By Alice Fotheringham, infant nutritionist and co-founder of baby food brand, Piccolo Foods.
Introducing solid foods to your baby can be both exciting and daunting, particularly if you have a fussy eater. Due to the ranging advice and opinions out there on how to build a positive relationship with food for your little one, it can be hard to discern which path is best. It often feels like the information on supporting growth and development with food changes daily, so don’t be disheartened if challenges arise. I hope to answer the questions I hear most frequently to help you navigate the exciting, messy (and at times frustrating!!) stage of introducing solid foods to your baby.
During your baby’s weaning journey, it’s very easy to stick to what you know. As most babies often start with pureed food, transitioning to chunkier textures and more developed flavours can be pretty difficult at times. Moving to new textures comes with its challenge – for example, it’s common for little ones to become adjusted to pureed textures and subsequently not respond well to new chunkier foods. But don’t be disheartened! Much like adults, babies can be very sensitive to new textures, especially seeing as they don’t have much experience to associate them with. This takes time and normally a few attempts!
The combination of a fussy eater and introducing chunkier textures is no small feat. Fussiness with food often stems from a lack of familiarity and experience. You can develop this through more than just feeding, as babies rely heavily on touch. It’s important to learn what food feels like in the hand as it’s a great way to advance your little one’s pincer grip (closing the thumb and index finger together to hold an object) and hand-eye coordination. Furthermore, the sight, sound and feel of food can help to build a positive reaction. Whether it be a crunch or a squeak, or even the kinaesthetic movement, the physical properties of foods are a large part of why we enjoy some and not others.
It’s key to keep trying lots of different textures. Don’t stick with pureed food just because a few textures haven’t worked yet – be persistent and switch it up with different toppings or flavourings!
In a recent survey conducted by myself and the Piccolo team, we found a direct correlation between the time spent working on relationships with food, and the likelihood of babies being fussy eaters. The research showed that 4% of UK parents labelled their children as fussy eaters in 2021 compared to 94% in 2018. In fact, it found that UK children are set to be connoisseurs of the future as taste palates have become more refined. As 56% of parents stated they had spent more time preparing meals and working on eating habits during lockdown, it’s clear that time and patience is key to a healthy progression with textures and flavours. Out of the parents surveyed, 86% said they will continue to spend more time cooking for their family, as it has taken away the stress about their little one’s fussy eating habits.
Our research also highlighted that pasta is the current favourite household dish across the UK, with 86% of parents revealing Spaghetti Bolognese as the preferred flavour. Pasta is a great way to tackle fussy eating when it comes to texture, as it’s quite bland in flavour when served alone. With bland tasting food like pasta, you can use it to your advantage and serve with flavours you know your little one enjoys already. This is a great way to try different textures, as it eliminates the question of flavour. As a result, you can figure out what it is about the texture that isn’t working for your baby.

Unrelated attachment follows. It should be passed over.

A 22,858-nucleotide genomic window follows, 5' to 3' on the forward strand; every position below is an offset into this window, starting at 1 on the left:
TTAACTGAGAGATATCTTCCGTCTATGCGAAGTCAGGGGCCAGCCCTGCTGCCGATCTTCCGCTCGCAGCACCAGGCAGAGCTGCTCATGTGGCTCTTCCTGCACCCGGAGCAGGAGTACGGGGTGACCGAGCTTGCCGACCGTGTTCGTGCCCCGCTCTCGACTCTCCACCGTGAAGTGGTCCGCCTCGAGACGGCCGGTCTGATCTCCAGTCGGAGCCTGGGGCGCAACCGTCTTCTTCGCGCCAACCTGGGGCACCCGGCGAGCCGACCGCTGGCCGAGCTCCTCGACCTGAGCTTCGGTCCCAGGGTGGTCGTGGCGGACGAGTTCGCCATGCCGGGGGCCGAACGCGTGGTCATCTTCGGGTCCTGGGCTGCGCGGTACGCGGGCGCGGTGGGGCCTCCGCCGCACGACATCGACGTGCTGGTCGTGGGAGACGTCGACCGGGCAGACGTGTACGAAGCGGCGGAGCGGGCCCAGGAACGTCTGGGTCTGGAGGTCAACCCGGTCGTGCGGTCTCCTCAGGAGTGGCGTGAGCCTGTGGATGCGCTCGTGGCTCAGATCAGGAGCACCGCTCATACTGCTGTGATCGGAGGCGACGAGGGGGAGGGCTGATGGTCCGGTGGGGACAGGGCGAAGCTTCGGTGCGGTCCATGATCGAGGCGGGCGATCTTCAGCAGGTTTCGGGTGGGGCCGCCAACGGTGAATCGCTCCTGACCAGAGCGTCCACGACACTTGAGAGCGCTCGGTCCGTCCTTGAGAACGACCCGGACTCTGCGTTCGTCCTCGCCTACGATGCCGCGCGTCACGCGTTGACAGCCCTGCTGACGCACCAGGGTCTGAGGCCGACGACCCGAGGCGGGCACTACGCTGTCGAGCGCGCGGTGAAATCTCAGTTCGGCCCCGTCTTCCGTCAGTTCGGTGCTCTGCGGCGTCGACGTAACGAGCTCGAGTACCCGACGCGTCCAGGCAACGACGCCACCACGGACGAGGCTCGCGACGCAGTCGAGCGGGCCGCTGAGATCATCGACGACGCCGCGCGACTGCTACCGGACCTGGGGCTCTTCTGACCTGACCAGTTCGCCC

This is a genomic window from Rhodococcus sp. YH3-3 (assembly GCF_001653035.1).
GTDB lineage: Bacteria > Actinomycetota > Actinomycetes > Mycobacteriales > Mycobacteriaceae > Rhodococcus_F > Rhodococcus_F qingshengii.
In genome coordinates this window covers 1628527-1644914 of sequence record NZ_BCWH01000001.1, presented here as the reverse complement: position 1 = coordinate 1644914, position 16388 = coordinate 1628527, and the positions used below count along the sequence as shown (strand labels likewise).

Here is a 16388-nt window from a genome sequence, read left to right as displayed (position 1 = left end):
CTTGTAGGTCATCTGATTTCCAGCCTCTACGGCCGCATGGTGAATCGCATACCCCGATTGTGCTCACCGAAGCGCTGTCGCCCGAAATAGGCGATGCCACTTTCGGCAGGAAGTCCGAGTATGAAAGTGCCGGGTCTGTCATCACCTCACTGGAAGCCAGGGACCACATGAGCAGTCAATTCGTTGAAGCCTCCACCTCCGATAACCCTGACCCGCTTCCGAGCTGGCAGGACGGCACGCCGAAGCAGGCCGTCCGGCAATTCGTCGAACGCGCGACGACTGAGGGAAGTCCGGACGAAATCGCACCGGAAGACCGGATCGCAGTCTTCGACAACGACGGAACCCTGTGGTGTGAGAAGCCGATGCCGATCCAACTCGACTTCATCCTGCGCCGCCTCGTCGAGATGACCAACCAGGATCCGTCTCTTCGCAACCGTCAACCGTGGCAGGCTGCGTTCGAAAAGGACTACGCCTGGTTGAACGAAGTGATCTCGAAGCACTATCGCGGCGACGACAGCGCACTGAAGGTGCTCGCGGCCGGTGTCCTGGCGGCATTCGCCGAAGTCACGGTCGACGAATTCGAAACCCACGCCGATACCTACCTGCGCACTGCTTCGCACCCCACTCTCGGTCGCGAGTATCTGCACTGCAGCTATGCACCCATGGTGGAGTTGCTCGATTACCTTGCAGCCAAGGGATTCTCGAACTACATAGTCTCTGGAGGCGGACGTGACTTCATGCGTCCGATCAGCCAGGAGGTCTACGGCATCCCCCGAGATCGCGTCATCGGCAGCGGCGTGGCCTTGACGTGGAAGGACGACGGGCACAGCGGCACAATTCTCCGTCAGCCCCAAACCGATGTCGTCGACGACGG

Through my years as an infant nutritionist, I have found that babies are often great mimics. As families are spending more time together at mealtimes, seeing others eating the same thing has a huge impact. After all, babies often do as we do rather than what we say! Seeing the rest of the family eating a certain food helps to develop their taste buds and relationships with textures, as they’re unconsciously influenced by those around them. Babies also thrive off having a routine. By having meals at home, you can build more of a routine around mealtimes. Making mealtimes a more relaxed affair gives babies the time to explore the texture of what is put in front of them. This can be a lot messier for you, but it’s a great way for them to have more fun and subsequently enjoy the food more.
In our survey, when asked what they worry most about when feeding their baby new textures, 63% of parents said choking. Piccolo’s cooking range, designed specifically for babies and toddlers, aims to support parents throughout their little ones’ feeding journey by giving them all the tools necessary to relieve stress at mealtimes. Our baby pasta, which comes in star, butterfly and shell shapes, is a great choice for parents with this concern as they’re tailored to babies and toddlers and so the perfect size for them to eat and easily digest. The range also features organic stock cubes and sachets, stir-in sauce pots like Beef Bolognese and Classic Tomato. Seven new products are also launching this month with brand new stir-in sauce flavours and sizes to cater for different cooking occasions and flavoured risottos. Designed to make cooking at home that little bit easier, the products are packed full of nutritious, organic ingredients that contain no added salt, sugar, or palm oil to reassure parents at mealtimes.
About the expert
Alice Fotheringham is an infant nutritionist and co-founder of baby food brand, Piccolo Foods. Piccolo Organic makes healthy (and very tasty) baby meals, cooking products and snacks to help you get the balance right every day. The brand is partnered with City Harvest and Little Village, and gives 10% of its profits to charity. Available in all major retailers and its online store, as individual bundles and its new, personalised subscription service. Learn more at www.mylittlepiccolo.com